The problem is weâ€™re not electing a symbol, a logo, a two-dimensional image. Long before he emerged on the national stage as Barack the Hope-Giver and Bringer of Change, there was a three-dimensional Barack Obama, a real man who lives in the real world. And thatâ€™s where the problem lies.
The Senator and his doting Obots in the media have gone to great lengths to obscure what Barack Obama does when heâ€™s not being a symbol: his voting record, his friends, his patrons, his life outside the soft-focus memoirs is deemed non-relevant to the general hopey-changey vibe. But occasionally we get a glimpse. The offhand aside to Joe the Plumber about â€œspreading the wealth aroundâ€ was revealing because it suggests a crude redistributive view of â€œsocial justice.â€ Yet the nimble Hope-a-Dope sidestepper brushed it aside, telling a crowd in Raleigh that next John McCain will be â€œaccusing me of being a secret communist because I shared my toys in kindergarten.â€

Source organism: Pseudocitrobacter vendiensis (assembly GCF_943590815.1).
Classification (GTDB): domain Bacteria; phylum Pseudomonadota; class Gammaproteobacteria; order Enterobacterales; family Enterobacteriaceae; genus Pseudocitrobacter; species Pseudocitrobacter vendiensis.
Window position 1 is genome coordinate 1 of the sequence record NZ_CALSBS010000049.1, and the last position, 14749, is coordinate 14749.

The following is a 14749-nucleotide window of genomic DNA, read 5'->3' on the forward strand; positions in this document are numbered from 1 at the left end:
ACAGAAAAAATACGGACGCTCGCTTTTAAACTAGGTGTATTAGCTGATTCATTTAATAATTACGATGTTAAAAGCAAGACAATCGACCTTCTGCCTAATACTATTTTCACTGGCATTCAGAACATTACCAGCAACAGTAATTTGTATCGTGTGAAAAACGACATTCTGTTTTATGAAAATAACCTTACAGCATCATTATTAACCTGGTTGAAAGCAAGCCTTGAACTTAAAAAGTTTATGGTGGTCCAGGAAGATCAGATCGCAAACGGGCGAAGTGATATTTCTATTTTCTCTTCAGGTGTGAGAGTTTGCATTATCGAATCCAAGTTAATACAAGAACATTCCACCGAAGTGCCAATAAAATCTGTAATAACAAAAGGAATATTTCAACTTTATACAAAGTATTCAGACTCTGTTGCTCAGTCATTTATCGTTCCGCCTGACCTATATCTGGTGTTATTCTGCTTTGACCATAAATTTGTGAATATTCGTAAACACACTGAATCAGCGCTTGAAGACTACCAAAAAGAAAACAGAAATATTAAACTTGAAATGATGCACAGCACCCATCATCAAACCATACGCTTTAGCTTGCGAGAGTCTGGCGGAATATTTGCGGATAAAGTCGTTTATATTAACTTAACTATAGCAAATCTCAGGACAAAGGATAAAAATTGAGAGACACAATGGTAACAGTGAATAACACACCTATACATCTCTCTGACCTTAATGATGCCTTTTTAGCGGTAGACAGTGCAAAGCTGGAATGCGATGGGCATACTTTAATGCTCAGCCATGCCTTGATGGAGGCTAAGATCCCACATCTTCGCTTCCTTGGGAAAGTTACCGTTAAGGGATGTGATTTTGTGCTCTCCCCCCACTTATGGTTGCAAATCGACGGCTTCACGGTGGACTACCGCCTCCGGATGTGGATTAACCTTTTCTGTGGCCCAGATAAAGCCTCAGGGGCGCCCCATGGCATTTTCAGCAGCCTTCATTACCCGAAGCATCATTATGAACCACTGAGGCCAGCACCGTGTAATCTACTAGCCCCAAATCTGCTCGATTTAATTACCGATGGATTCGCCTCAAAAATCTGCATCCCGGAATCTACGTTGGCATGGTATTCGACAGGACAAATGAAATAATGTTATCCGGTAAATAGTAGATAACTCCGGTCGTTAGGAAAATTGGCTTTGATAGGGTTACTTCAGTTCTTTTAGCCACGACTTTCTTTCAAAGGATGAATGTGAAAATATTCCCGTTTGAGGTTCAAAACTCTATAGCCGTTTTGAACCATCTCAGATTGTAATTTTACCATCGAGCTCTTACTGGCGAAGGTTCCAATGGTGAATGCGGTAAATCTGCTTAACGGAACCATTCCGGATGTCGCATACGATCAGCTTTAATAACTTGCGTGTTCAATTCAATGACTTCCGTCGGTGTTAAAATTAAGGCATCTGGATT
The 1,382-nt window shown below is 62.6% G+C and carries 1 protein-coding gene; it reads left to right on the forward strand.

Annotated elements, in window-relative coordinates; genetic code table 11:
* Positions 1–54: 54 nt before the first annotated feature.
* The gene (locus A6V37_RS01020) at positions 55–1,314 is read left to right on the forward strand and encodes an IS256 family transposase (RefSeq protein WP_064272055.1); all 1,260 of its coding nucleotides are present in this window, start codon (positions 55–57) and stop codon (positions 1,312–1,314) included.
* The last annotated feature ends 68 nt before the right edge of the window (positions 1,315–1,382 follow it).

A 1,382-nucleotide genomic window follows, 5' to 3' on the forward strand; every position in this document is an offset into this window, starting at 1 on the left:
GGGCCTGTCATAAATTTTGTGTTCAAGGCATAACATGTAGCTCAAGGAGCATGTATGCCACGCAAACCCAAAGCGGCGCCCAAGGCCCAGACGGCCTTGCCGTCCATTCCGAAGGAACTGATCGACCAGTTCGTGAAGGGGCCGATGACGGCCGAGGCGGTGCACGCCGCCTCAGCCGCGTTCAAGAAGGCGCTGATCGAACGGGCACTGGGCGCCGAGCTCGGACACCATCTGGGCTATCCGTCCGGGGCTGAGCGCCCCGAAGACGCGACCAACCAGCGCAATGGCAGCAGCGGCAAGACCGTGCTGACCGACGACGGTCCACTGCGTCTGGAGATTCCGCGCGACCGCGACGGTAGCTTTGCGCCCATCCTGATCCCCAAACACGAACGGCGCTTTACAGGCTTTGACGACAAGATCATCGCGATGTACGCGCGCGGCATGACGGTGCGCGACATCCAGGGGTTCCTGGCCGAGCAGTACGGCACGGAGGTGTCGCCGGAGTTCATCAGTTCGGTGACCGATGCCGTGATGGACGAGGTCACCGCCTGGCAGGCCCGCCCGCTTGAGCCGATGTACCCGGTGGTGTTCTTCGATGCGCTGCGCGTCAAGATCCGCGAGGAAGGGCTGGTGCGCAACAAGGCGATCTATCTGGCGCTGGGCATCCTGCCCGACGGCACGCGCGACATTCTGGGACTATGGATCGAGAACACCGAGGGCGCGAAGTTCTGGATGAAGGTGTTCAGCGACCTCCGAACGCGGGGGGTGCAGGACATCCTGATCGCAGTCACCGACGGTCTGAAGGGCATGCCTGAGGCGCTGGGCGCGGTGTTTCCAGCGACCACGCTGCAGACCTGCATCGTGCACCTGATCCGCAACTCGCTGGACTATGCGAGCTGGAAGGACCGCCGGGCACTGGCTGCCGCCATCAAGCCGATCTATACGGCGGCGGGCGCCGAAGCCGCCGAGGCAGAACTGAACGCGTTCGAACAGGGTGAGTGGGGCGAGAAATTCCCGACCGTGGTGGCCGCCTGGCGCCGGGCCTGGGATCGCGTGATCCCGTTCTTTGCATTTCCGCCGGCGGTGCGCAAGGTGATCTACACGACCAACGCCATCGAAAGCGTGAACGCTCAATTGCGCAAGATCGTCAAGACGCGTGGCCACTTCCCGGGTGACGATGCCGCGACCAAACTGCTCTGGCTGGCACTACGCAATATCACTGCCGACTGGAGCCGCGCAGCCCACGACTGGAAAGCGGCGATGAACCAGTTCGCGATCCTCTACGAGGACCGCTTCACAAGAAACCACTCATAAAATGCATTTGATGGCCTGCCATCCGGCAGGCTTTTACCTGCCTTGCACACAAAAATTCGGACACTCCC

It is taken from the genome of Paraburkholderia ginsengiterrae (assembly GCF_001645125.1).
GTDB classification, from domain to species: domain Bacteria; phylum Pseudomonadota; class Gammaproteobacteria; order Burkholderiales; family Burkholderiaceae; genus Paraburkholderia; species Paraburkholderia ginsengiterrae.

But that too is revealing. As John Hood pointed out at National Review, communism is not â€œsharing.â€ In a free society, the citizen chooses whether to share his Lego, trade it for some Thomas the Tank Engine train tracks, or keep it to himself. From that freedom of action grow mighty Playmobile cities. Communism is compulsion. Itâ€™s the government confiscating your Elmo to â€œshareâ€ it with someone of its choice. Joe the Plumber is free to spread his own wealth around â€” hiring employees, buying supplies from local businesses, enjoying surfâ€™nâ€™turf night at his favorite eatery. But, in Obamaâ€™s world view, thatâ€™s not good enough: the state is the best judge of how to spread Joe the Plumberâ€™s wealth around.
(per usual, emphasis added)
This is Barack Obama’s “social justice,” this is his socialism: Confiscatory taxes that take money from those who earned and give to those who did not. Might as well pay people for their votes.
But then, there’s already some of that going on, too. It’s the Democrat Party way.
If you have tips, questions, comments or suggestions, email me at email@example.com.